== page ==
Good politics, bad policy

Sound bite or sound policy? Gov. Tim Pawlenty's insistence on a property tax cap is no more than a gimmick designed to push the hard decisions about cutting government services back onto hundreds of local governments. Real tax reform means that the state needs to acknowledge that cuts in local government aid drove the property tax run-up in the first place.

As a voter, I would rather see no deal than a bad deal.



Protect our bullies

Indeed, Katherine Kersten, Minneapolis Public Schools should support those families who want their children to be judgmental, rude or worse toward those families not like their own ("The real agenda behind schools' anti-bullying curriculum," May 5). And while she's at it, why doesn't Kersten speak out in defense of those who also want to continue their racist or sexist practices and beliefs?

How dare our public schools want kids and their parents, all kinds, to feel safe and welcomed. Unbelievable.


Reality-based education

Once again faced with an institutional effort to address negative social consequences of intolerance, Kersten falsely claims victimhood for defenders of the status quo.

I am also a Hale Elementary School parent, and I am with the large majority of students' parents who support this curriculum. We like our children's education based in reality, not in religious or political ideology.

We know that two-mom and two-dad families exist. We know that gay, lesbian, bisexual and transgendered children have been and continue to be bullied -- and even murdered -- by schoolmates.

The truth is that this curriculum only presents facts and only encourages tolerance and acceptance for all people.


A hidden agenda

Thank you, Katherine Kersten, for exposing the hidden agenda in the Welcoming Schools curriculum. I encourage readers to visit the Human Rights Campaign website ( and decide for themselves if this is the type of organization we want crafting curriculum for our students.

Imagine the outcry if a conservative political action committee had input in public education.


Fostering tolerance

Counter to what Kersten would have us believe, Welcoming Schools is a program to promote a respectful learning environment for all students.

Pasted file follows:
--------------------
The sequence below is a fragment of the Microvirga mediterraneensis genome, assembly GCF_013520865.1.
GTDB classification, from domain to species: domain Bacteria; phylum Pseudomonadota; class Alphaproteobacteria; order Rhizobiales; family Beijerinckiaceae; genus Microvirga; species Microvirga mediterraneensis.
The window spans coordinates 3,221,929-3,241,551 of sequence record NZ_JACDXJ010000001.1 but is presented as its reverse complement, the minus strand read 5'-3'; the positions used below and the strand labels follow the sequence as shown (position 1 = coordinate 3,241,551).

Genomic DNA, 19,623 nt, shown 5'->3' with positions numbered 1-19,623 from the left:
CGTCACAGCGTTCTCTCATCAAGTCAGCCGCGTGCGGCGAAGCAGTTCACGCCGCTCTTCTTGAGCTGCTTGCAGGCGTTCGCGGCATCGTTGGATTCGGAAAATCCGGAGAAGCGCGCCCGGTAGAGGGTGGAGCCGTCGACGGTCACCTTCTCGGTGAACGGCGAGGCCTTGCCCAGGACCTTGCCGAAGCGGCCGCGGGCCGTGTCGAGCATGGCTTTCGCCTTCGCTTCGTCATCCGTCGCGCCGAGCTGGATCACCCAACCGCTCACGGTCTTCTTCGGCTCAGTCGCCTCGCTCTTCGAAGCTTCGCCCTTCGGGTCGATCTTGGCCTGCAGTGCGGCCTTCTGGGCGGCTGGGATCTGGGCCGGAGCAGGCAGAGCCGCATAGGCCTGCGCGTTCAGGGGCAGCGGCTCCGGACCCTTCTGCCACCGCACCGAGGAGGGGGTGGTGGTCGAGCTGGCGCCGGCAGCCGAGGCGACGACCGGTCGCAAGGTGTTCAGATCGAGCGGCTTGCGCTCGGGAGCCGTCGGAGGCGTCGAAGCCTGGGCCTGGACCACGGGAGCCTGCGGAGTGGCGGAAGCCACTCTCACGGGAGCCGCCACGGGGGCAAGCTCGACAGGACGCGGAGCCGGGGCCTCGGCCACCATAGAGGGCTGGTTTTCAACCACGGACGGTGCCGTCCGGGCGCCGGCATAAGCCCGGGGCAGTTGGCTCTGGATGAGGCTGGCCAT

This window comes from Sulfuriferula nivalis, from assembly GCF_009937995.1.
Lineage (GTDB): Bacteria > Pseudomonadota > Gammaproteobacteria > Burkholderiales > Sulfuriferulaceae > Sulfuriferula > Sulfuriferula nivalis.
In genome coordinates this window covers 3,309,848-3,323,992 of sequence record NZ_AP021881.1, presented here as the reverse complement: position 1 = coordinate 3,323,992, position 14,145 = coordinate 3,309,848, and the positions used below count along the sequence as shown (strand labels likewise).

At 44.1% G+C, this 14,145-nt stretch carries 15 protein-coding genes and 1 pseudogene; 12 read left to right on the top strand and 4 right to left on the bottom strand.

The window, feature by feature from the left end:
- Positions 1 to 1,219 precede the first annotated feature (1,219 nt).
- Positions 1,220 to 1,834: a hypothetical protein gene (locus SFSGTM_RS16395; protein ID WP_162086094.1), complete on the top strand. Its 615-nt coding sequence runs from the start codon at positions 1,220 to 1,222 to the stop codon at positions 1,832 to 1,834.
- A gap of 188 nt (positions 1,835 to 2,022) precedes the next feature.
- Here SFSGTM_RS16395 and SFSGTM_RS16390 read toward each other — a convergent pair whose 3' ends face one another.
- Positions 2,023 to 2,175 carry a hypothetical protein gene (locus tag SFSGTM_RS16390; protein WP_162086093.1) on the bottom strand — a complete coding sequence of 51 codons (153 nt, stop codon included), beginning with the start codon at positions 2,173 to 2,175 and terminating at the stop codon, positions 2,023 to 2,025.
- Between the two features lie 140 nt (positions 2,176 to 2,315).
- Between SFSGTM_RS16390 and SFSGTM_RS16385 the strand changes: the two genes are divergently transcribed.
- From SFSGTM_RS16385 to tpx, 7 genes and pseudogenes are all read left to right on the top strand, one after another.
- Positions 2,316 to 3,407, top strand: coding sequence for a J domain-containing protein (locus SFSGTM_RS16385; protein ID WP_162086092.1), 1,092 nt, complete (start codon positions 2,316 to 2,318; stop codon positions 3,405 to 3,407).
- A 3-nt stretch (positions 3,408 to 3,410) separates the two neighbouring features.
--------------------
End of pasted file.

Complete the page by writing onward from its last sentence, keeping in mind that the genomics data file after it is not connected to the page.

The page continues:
My daughter is a student at Hale, one of the schools scheduled to pilot the program, and I have read the curriculum in its entirety. Its tone and subject matter fill me with hope for the next generation. It helps students respect the broad diversity of our families, including mixed race, single parents, adoptive parents, gay or lesbian parents, immigrants, foster parents and grandparents.

I think everyone can agree that all families and students deserve to be treated with respect. As a parent, I would hope that all schools in the district would adopt a program that focuses on these values.



Let her decide

It's Sen. Hillary Clinton's defining moment. Let her have it. She got it the old-fashioned way -- she earned it.

Although I have regularly criticized Clinton and her campaign, I believe the decision as to when to quit the race is hers alone.

We are all defined by what we do, what we don't do, when we do it or when we don't do it. Most likely she will remain in politics, and how she handles her campaign from this point forward will define her way beyond anything she has said or done to this point.

I pray she handles this decision with grace and an eye toward her future. She has run a hard race. Love her or hate her, she showed us she has endurance that is almost beyond comprehension. She is one tough cookie. She has also showed us she is not merely a part of the whole of the Clinton political mystique -- a mere reflection of her husband's political aura. She radiates her own light. That's much more than she had when she started the campaign -- way more.

She earned the right to make this decision.



Stopping bad habits

The new voter ID law in Indiana is already proving its worth. The 12 elderly nuns who were denied the right to vote in last week's primary because they had no ID should have known better than to try and be a part of the democratic process. Thank goodness that such untrustworthy people like these were stopped.

At last, all those lawmakers who claimed voter fraud is a big issue but had no proven examples of it have something to show to the world. They should be proud.



Use common sense

The Minnesota House's rejection of the seat belt bill that would have allowed a primary seat belt ticket is the right move.

Yes, it makes sense to wear a seat belt or wear a helmet when riding a motorcycle, but do we need a law mandating it? No! Citizens need to apply common sense and rational thought when doing things, and government should not be in the business of restricting personal freedoms or hampering business with unfair restrictions.

I applaud the House for having enough common sense to reject this useless bill and sending the message to Minnesotans to use common sense.